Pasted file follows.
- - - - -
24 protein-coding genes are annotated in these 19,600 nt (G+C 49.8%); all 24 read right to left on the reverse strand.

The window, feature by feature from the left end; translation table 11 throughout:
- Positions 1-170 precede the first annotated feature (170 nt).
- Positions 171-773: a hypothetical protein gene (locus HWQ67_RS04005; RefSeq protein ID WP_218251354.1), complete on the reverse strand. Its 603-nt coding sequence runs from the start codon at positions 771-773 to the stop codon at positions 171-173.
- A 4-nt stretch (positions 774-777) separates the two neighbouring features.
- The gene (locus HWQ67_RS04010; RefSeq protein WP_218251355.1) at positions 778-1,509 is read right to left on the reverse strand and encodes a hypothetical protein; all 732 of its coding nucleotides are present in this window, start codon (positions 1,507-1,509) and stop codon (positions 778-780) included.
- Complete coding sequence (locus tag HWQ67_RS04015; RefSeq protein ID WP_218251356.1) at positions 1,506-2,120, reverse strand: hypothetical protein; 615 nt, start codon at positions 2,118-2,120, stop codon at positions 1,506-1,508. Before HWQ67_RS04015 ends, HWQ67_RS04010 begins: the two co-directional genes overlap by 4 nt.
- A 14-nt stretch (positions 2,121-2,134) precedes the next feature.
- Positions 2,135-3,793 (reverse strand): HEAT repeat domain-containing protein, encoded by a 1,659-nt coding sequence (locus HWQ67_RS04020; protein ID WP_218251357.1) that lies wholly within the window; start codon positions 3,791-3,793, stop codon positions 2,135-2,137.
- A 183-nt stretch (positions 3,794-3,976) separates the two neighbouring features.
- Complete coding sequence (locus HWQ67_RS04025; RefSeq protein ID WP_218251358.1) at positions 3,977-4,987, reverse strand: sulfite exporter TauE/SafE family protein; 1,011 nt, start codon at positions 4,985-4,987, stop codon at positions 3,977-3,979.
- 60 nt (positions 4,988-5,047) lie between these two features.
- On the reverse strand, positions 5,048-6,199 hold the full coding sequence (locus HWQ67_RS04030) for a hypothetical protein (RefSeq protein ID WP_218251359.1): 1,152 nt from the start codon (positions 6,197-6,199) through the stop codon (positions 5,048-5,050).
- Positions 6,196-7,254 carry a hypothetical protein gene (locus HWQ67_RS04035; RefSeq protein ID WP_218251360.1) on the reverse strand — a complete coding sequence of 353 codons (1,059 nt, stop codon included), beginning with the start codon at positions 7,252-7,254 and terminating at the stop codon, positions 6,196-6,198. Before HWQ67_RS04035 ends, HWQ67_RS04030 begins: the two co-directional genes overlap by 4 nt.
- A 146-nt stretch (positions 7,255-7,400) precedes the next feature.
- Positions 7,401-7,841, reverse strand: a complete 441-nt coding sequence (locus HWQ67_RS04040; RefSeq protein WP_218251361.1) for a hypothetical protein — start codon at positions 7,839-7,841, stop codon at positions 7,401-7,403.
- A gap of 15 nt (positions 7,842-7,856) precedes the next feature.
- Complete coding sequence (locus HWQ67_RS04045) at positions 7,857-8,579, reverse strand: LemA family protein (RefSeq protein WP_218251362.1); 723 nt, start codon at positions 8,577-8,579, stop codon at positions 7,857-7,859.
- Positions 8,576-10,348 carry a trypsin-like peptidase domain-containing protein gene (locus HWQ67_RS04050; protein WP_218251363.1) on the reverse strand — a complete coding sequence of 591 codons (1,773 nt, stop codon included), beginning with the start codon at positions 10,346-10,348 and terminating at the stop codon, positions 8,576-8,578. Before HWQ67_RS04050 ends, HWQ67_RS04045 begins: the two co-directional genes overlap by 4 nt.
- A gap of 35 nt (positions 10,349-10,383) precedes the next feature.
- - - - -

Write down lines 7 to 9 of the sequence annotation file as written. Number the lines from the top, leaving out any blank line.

- Complete coding sequence (locus tag HWQ67_RS04015; RefSeq protein ID WP_218251356.1) at positions 1,506-2,120, reverse strand: hypothetical protein; 615 nt, start codon at positions 2,118-2,120, stop codon at positions 1,506-1,508. Before HWQ67_RS04015 ends, HWQ67_RS04010 begins: the two co-directional genes overlap by 4 nt.
- A 14-nt stretch (positions 2,121-2,134) precedes the next feature.
- Positions 2,135-3,793 (reverse strand): HEAT repeat domain-containing protein, encoded by a 1,659-nt coding sequence (locus HWQ67_RS04020; protein ID WP_218251357.1) that lies wholly within the window; start codon positions 3,791-3,793, stop codon positions 2,135-2,137.